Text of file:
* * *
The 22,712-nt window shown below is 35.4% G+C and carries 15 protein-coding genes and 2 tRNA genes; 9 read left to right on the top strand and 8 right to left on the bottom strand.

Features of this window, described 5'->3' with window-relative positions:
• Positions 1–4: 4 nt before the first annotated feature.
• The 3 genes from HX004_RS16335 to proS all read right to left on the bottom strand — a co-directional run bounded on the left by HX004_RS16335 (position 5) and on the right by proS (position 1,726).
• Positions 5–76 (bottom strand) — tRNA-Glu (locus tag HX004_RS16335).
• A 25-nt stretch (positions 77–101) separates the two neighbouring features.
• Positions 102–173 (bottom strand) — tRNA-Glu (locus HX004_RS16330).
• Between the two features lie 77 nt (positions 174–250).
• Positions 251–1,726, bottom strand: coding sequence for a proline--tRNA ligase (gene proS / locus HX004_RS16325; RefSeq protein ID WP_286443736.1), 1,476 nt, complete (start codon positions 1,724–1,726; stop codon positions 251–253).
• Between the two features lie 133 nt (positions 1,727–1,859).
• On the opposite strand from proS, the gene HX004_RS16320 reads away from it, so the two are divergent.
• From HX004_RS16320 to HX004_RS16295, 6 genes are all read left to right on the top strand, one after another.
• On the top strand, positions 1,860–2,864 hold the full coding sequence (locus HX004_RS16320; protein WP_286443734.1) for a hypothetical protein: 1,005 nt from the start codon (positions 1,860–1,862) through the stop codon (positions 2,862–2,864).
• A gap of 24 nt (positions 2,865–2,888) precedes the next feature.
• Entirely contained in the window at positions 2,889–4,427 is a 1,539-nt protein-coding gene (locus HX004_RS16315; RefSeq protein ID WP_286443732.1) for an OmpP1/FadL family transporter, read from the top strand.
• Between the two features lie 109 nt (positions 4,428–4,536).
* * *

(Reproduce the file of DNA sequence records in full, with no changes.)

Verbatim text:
The 22,712-nt window shown below is 35.4% G+C and carries 15 protein-coding genes and 2 tRNA genes; 9 read left to right on the top strand and 8 right to left on the bottom strand.

Features of this window, described 5'->3' with window-relative positions:
• Positions 1–4: 4 nt before the first annotated feature.
• The 3 genes from HX004_RS16335 to proS all read right to left on the bottom strand — a co-directional run bounded on the left by HX004_RS16335 (position 5) and on the right by proS (position 1,726).
• Positions 5–76 (bottom strand) — tRNA-Glu (locus tag HX004_RS16335).
• A 25-nt stretch (positions 77–101) separates the two neighbouring features.
• Positions 102–173 (bottom strand) — tRNA-Glu (locus HX004_RS16330).
• Between the two features lie 77 nt (positions 174–250).
• Positions 251–1,726, bottom strand: coding sequence for a proline--tRNA ligase (gene proS / locus HX004_RS16325; RefSeq protein ID WP_286443736.1), 1,476 nt, complete (start codon positions 1,724–1,726; stop codon positions 251–253).
• Between the two features lie 133 nt (positions 1,727–1,859).
• On the opposite strand from proS, the gene HX004_RS16320 reads away from it, so the two are divergent.
• From HX004_RS16320 to HX004_RS16295, 6 genes are all read left to right on the top strand, one after another.
• On the top strand, positions 1,860–2,864 hold the full coding sequence (locus HX004_RS16320; protein WP_286443734.1) for a hypothetical protein: 1,005 nt from the start codon (positions 1,860–1,862) through the stop codon (positions 2,862–2,864).
• A gap of 24 nt (positions 2,865–2,888) precedes the next feature.
• Entirely contained in the window at positions 2,889–4,427 is a 1,539-nt protein-coding gene (locus HX004_RS16315; RefSeq protein ID WP_286443732.1) for an OmpP1/FadL family transporter, read from the top strand.
• Between the two features lie 109 nt (positions 4,428–4,536).